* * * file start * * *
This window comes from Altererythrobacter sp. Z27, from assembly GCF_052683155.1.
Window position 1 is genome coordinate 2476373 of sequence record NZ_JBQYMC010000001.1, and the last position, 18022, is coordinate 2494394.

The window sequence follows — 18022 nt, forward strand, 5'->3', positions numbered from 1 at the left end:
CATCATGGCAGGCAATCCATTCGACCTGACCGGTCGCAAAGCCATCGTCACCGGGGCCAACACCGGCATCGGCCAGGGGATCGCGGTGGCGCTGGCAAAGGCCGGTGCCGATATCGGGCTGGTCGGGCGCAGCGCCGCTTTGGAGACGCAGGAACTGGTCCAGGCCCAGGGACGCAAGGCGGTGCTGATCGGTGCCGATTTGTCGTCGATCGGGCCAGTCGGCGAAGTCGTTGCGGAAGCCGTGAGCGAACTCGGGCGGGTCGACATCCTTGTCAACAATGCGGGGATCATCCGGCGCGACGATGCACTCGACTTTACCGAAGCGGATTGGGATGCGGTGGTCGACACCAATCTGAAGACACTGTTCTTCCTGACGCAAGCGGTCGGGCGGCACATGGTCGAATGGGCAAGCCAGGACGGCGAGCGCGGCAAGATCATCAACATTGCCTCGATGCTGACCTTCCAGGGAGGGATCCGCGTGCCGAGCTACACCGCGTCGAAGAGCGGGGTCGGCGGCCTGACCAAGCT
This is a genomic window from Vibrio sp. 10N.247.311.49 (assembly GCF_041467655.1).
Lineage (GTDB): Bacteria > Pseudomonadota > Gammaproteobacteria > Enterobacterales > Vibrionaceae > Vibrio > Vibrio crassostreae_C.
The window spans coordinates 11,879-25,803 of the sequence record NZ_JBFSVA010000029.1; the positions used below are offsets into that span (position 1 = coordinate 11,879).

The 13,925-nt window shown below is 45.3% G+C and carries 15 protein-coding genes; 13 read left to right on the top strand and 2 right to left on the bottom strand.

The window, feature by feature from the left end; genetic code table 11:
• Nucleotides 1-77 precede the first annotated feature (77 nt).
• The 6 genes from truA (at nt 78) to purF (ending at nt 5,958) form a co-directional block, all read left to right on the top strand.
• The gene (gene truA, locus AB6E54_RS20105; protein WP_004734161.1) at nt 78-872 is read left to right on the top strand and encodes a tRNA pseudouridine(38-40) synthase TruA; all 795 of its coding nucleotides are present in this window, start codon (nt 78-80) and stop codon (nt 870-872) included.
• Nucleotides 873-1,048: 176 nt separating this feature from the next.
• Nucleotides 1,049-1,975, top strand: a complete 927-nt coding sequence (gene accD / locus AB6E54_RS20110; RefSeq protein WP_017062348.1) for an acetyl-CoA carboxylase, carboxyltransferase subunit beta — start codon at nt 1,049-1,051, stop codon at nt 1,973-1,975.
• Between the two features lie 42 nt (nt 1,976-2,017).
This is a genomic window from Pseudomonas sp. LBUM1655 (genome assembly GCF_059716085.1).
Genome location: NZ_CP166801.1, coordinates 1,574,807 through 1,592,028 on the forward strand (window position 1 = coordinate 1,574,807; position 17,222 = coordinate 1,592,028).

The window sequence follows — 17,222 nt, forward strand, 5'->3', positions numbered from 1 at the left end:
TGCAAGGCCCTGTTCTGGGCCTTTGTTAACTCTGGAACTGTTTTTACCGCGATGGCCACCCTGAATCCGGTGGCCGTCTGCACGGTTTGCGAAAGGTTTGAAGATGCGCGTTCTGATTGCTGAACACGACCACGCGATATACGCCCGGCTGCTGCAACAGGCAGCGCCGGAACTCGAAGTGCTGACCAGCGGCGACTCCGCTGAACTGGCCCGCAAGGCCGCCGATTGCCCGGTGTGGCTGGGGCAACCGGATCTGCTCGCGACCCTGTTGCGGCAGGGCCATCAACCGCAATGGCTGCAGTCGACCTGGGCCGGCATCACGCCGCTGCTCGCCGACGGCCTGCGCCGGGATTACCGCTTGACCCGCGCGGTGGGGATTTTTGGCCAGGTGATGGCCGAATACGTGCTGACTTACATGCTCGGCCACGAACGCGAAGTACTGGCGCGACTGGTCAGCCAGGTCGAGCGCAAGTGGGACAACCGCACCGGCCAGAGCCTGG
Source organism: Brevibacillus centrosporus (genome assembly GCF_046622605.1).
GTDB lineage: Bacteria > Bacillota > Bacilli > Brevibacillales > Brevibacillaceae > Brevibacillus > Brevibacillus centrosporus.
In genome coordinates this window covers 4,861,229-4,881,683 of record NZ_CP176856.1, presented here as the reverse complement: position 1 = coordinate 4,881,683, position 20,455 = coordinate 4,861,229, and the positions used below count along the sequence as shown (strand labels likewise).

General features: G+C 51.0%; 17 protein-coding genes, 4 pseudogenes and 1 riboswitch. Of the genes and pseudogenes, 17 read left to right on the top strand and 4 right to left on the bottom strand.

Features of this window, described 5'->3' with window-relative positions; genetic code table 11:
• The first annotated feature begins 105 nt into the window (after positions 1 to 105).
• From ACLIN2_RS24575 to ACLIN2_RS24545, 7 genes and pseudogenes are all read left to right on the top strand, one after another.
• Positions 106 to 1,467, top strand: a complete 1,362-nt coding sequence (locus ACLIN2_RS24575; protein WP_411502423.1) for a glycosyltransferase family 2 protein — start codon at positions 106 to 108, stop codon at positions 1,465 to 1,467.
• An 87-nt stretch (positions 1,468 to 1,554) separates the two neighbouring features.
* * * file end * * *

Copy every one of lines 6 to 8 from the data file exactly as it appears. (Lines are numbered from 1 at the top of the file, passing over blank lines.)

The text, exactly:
Lineage (GTDB): Bacteria > Pseudomonadota > Gammaproteobacteria > Enterobacterales > Vibrionaceae > Vibrio > Vibrio crassostreae_C.
The window spans coordinates 11,879-25,803 of the sequence record NZ_JBFSVA010000029.1; the positions used below are offsets into that span (position 1 = coordinate 11,879).

The 13,925-nt window shown below is 45.3% G+C and carries 15 protein-coding genes; 13 read left to right on the top strand and 2 right to left on the bottom strand.